The US economy is so huge and powerful that our current $24.5 trillion government debt (including state and local) could quite easily grow to $40 trillion before we meet that day. We are one recession away from having a $30 trillion US government debt total. It will happen seemingly overnight. And deficits will stay well above $1 trillion per year every year after that, not unlike now.
Some argue the US has almost $150 trillion of personal and corporate assets to offset that debt. That is true enough, but I think there might be some slight resistance if the government demanded 15% of your total assets, including your house, real estate, investment assets, furniture and goods, to pay off the debt. That would be in addition to your regular taxes, and then they begin accumulating more debt.
Even though you are reading about a budget deficit of under $800 billion this year, the actual amount of debt added last year was well over $1 trillion. That is due to “off budget” items that Congress, in its wisdom, thinks shouldn’t be part of the normal budgetary process. It includes things like Social Security and Medicare—which vary from time to time and year to year—and can be anywhere from $200 billion to almost $500 billion.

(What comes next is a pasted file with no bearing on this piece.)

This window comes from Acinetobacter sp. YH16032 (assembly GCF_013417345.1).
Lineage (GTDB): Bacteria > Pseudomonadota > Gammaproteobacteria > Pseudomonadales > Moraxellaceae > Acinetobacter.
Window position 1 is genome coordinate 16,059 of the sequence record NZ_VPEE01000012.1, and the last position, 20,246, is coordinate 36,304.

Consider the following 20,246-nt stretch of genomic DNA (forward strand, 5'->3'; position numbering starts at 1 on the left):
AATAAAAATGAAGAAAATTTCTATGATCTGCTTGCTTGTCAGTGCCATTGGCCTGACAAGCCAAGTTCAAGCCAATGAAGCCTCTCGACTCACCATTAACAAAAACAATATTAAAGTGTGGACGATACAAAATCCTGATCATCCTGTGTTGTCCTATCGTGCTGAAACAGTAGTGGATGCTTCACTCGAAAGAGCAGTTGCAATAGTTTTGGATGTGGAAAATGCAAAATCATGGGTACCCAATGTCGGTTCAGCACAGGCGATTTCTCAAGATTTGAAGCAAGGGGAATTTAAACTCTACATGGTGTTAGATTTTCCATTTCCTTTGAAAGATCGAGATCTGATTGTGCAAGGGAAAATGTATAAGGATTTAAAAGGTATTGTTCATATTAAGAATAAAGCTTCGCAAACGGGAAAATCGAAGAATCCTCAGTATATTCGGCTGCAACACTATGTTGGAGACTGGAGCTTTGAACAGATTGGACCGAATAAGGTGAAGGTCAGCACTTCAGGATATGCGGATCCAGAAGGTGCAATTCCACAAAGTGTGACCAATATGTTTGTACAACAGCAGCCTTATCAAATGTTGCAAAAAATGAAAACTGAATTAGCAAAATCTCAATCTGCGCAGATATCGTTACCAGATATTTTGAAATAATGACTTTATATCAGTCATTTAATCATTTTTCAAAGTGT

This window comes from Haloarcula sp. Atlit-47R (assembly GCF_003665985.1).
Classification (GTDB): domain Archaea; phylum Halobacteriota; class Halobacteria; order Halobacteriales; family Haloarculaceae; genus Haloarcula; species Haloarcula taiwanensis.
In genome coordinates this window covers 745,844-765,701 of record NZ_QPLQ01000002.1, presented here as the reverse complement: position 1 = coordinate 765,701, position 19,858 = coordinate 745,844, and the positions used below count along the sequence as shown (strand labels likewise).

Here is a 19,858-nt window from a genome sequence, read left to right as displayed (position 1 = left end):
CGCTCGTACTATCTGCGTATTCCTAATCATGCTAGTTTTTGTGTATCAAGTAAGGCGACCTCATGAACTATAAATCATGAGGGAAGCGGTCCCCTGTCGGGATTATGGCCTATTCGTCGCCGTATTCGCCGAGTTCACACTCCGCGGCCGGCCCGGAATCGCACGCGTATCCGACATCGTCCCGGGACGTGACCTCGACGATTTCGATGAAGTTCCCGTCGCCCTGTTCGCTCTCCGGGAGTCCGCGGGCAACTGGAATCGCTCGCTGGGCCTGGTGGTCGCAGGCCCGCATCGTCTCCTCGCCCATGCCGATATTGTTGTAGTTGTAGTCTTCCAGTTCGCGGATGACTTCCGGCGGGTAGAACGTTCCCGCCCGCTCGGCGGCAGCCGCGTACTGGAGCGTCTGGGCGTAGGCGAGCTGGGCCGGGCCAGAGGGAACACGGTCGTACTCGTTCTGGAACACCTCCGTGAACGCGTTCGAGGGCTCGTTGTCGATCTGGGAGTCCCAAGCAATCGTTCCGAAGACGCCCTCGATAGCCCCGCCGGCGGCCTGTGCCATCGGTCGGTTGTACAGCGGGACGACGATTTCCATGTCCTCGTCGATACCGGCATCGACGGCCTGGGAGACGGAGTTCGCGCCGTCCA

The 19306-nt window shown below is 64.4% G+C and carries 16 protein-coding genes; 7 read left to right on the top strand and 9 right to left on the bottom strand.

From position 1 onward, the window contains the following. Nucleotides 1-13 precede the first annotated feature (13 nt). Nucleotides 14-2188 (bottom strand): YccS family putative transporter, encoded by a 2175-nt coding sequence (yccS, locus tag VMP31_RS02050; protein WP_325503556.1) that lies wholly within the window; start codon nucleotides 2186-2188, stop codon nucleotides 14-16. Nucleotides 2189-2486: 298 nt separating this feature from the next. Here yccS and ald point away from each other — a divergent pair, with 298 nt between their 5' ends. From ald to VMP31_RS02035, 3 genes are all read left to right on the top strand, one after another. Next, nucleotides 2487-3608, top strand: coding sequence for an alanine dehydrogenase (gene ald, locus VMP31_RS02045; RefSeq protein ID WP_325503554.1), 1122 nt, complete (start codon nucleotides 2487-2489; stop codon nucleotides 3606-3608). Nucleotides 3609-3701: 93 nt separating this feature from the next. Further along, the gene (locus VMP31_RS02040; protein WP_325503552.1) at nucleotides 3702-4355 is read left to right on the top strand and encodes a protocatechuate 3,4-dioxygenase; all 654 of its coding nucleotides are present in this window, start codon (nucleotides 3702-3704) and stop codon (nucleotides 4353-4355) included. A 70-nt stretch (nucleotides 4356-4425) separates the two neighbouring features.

And here’s the point that you need to understand. The US Treasury borrows those dollars and it goes on the total debt taxpayers owe. The true deficit that adds to the debt is actually much higher than the number you see in the news. It brings to mind the scene in the Wizard of Oz, when they wizard says, “Pay no attention to the man behind the screen.”